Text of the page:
Based on the people I’ve talked to who are interested in cosmetic procedures or have had procedures done, one of the things that deters them is that people look down on you for getting work done. They think of you as weak, they think of you as unable to process the image of yourself so much to the extent that you have to change it.
I don’t think it makes you weak.
There are two motivations that I have come across about why people want cosmetic surgery through my discussions. One: they have lived their whole lives with insecurity and they want a weight lifted off their shoulders. Two: it’s not that deep.
Plastic surgery can be a deeply emotional journey, or it can be something you simply want because you want it. I think it is hard for people to wrap their heads around the fact that people want cosmetic surgery for trivial reasons, and that there is nothing wrong with that.
Katherine Kwak, an esthetician student at the John Amico School of Hair Design, agreed.
Although still in school to be certified as an esthetician able to perform microblading, eyelash extensions and waxing, she hopes to one day administer fillers and Botox, which requires a medical esthetician certification. When I asked her if cosmetic procedures like Botox and fillers are becoming more common, she responded simply but surely.
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Kwak encounters clients on the daily for other cosmetic procedures she is able to administer, such as lash extensions. Although not the same as fillers, she believes there is a parallel because it still changes one’s face and there definitely is a level of trust that must be established between the person doing a procedure and the person receiving it. These people put their appearance in your hands, trusting you to make changes and not mess it up.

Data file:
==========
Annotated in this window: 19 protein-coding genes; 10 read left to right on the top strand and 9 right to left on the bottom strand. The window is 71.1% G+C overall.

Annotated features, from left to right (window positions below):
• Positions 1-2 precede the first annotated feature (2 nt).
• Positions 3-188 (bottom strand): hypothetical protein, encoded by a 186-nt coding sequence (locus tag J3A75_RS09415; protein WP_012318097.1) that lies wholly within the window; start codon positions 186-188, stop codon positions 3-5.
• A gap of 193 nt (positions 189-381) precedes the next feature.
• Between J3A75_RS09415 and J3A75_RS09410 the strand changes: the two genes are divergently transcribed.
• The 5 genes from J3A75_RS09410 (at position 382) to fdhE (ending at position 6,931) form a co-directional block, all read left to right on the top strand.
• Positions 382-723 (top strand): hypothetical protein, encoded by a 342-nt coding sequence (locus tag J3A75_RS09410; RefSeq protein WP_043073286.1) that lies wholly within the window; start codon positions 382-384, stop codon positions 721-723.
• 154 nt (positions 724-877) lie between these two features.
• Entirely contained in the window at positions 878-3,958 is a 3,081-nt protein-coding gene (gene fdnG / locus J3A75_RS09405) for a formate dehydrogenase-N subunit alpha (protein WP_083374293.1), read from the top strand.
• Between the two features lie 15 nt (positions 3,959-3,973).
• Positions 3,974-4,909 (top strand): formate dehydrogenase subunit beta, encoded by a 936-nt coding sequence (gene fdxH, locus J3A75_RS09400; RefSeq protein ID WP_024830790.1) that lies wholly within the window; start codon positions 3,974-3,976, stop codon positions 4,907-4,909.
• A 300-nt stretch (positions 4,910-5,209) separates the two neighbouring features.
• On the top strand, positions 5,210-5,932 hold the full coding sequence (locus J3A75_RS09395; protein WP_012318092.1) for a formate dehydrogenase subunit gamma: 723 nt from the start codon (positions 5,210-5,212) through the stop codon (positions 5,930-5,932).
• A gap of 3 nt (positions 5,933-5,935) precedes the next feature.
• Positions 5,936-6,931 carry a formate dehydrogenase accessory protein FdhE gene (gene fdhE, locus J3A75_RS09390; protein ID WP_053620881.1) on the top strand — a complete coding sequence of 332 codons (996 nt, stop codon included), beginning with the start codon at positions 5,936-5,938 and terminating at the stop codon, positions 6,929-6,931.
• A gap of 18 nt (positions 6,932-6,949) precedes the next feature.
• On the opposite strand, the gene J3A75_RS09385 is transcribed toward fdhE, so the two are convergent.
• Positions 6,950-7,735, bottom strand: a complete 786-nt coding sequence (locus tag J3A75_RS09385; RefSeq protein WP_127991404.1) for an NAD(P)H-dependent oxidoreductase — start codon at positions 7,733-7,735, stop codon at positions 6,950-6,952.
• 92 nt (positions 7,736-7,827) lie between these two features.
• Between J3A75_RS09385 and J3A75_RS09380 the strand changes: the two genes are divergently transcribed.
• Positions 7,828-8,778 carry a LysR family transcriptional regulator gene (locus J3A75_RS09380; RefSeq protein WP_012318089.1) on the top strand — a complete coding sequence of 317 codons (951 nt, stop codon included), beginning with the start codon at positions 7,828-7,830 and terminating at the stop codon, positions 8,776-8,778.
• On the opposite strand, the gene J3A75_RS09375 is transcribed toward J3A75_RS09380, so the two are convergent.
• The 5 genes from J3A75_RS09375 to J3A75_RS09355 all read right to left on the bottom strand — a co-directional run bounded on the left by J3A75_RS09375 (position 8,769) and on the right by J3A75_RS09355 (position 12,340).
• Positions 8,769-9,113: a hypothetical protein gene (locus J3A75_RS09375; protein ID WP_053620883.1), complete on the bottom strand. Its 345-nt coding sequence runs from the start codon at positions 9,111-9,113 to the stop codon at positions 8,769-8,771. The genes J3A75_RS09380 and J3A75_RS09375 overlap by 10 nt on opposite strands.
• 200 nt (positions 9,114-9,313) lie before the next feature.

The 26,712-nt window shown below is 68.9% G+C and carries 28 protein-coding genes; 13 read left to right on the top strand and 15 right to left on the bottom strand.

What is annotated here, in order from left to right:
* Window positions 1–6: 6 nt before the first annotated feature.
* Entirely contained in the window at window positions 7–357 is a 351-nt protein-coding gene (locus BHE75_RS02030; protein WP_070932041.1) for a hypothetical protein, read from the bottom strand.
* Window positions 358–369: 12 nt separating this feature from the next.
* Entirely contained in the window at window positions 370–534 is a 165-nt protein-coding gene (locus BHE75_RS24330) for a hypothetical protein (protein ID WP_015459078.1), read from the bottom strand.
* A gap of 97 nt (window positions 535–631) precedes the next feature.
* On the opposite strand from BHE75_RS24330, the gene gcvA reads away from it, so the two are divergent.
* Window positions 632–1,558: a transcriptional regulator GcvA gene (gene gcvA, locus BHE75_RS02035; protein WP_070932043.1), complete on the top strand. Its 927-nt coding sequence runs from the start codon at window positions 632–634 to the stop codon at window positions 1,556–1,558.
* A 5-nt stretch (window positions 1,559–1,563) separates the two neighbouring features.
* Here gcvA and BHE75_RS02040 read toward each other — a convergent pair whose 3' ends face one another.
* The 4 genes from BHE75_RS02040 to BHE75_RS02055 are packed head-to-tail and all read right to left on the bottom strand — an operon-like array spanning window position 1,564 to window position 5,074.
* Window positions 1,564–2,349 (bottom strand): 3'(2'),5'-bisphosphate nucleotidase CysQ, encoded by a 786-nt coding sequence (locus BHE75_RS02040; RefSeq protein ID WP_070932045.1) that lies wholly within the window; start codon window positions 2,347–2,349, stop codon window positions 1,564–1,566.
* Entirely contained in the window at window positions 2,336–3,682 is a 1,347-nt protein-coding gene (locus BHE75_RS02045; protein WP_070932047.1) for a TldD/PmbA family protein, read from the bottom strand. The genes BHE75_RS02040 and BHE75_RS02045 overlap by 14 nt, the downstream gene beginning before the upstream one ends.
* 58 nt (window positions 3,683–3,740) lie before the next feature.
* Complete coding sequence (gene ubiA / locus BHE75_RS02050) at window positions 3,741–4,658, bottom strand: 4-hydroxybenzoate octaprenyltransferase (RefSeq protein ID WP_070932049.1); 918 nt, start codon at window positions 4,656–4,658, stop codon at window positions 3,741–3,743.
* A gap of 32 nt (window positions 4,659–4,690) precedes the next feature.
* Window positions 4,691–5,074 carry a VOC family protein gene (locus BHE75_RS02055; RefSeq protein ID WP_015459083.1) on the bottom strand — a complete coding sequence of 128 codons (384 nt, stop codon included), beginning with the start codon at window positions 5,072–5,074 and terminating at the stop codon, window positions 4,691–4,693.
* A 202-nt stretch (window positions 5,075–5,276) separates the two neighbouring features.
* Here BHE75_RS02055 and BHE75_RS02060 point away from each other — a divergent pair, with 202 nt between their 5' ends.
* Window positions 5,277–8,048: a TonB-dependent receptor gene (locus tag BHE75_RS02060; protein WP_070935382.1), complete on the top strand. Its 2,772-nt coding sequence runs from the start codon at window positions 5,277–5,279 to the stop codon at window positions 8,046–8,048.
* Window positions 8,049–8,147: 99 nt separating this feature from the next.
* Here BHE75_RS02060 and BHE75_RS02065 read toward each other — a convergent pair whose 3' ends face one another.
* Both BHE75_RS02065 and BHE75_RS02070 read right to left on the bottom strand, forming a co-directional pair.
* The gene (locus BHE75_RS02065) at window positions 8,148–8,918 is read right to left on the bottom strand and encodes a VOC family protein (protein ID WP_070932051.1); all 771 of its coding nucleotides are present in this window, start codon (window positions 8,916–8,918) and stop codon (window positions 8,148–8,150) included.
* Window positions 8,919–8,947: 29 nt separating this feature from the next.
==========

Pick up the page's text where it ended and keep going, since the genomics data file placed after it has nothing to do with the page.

“Women should be able to enhance their beauty in any way that makes them happy and comfortable,” she said in response to the stigma associated with cosmetic procedures.
And if you think about it, why is there a stigma associated with something that is so personal and does not outwardly affect anyone else? Some people want procedures for a boost of confidence. Some people want to look the way they feel inside. Some people just want a change of scenery.
People have their own reasons for wanting and getting cosmetic procedures, but there is one connecting thread. It’s personal, and it’s no one else’s business but your own.
“I spent too much time focusing on my appearance and I wanted to be able to wake up in the morning and feel like myself.” – Mia
Mia. My first memory of Mia was seeing her working at a coffee shop several years ago. She greeted me politely with a smile; her hair was a dark brownish-purple. I ordered a drink for my mom and watched as Mia prepared the drink with speed. No whip was the only important instruction my mom gave. I faced a sort of moral dilemma at this point. Mia put the whipped cream on my drink and was approaching me with a smile, ready to pass it off to me. The first thing to know here is, I have anxiety. I hate correcting people or asking for things. I took the coffee, whipped cream and all, and thanked Mia with a smile.
Mia was pretty even then. I didn’t know her, but she seemed a little shy and quiet in her demeanor.
Her presence now? Part of me wants to make a long list of nice things to say about her, you know, women supporting women, but the first word that comes to my mind is “strong.” She commands the room. She calls people out. She radiates confidence. And I’m not saying she wasn’t before, I’m saying her presence now has a power to it. And it has nothing to do with the way she looks. It’s everything to do with how she views herself. As I’ve followed her on social media throughout a few years, I’ve noticed she cares less about filtering what she wants to say and appears very confident and strong in her photos.
I asked Mia what drove her to get her procedures done. She has had five, consisting of rhinoplasty, otoplasty, breast augmentation, Botox and fillers.